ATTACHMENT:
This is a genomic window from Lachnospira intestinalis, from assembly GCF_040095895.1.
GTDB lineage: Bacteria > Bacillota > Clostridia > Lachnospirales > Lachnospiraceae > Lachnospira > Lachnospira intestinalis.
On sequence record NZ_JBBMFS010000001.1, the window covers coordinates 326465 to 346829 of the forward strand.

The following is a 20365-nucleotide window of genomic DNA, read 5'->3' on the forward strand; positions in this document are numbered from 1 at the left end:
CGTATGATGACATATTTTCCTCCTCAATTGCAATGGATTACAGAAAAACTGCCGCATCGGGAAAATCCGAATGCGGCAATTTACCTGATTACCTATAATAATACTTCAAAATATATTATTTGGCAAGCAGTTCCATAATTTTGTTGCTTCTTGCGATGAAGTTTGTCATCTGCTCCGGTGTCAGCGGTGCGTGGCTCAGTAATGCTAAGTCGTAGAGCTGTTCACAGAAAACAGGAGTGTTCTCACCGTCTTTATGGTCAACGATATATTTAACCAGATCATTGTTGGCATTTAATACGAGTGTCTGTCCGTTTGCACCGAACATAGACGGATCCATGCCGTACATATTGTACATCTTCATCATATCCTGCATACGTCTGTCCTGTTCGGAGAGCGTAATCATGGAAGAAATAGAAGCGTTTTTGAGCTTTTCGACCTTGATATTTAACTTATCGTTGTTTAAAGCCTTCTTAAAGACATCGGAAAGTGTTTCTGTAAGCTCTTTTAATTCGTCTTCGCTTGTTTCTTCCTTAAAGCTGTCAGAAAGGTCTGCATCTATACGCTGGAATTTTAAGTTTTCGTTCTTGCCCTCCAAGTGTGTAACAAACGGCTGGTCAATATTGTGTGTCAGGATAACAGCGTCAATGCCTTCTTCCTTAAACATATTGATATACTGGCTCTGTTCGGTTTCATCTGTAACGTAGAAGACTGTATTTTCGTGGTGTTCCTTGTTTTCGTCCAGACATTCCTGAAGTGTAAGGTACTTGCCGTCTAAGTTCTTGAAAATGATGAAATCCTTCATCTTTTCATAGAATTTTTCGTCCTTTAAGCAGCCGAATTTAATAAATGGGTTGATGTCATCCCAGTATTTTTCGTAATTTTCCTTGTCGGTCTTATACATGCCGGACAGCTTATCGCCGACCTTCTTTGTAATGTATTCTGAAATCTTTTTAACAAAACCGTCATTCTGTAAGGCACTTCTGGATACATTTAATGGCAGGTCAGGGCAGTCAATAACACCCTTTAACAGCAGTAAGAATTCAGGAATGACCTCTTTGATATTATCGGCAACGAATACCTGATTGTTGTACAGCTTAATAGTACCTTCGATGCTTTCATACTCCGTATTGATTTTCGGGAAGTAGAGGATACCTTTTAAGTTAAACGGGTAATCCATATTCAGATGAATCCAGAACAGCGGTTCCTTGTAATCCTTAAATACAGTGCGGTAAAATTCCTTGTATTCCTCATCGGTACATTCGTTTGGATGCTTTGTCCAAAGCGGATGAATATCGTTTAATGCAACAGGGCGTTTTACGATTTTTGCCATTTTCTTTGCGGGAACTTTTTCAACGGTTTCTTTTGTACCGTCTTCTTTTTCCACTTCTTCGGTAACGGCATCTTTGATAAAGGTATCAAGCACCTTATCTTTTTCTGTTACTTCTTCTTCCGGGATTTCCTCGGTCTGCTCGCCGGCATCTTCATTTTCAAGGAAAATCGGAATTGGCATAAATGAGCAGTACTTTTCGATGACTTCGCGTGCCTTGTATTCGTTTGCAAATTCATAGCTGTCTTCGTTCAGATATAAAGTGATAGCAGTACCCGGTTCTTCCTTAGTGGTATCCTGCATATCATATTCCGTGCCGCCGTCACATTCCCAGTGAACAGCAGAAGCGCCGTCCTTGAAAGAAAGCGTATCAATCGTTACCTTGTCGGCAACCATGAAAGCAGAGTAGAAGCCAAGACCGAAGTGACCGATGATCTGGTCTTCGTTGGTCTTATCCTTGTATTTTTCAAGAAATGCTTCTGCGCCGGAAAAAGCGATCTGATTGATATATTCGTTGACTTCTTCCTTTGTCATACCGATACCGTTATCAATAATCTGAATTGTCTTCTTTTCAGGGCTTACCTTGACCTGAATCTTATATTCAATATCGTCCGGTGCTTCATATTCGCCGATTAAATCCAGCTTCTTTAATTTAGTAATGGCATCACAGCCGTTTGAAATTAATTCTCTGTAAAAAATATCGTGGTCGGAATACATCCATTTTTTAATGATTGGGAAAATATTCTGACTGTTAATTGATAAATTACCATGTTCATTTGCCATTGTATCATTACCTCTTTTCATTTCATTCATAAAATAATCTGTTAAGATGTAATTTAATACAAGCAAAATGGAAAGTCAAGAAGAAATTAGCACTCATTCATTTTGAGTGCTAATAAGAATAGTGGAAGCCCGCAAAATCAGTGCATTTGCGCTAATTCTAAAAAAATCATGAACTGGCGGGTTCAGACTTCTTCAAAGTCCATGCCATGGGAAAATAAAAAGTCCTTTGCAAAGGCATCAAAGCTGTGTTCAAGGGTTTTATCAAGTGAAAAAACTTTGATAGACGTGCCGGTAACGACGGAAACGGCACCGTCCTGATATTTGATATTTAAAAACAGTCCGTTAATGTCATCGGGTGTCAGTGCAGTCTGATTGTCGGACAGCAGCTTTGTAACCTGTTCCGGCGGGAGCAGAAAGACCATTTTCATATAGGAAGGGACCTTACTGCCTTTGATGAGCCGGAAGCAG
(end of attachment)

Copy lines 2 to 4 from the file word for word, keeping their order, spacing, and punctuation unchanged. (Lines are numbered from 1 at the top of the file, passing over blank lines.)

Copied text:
GTDB lineage: Bacteria > Bacillota > Clostridia > Lachnospirales > Lachnospiraceae > Lachnospira > Lachnospira intestinalis.
On sequence record NZ_JBBMFS010000001.1, the window covers coordinates 326465 to 346829 of the forward strand.

The following is a 20365-nucleotide window of genomic DNA, read 5'->3' on the forward strand; positions in this document are numbered from 1 at the left end: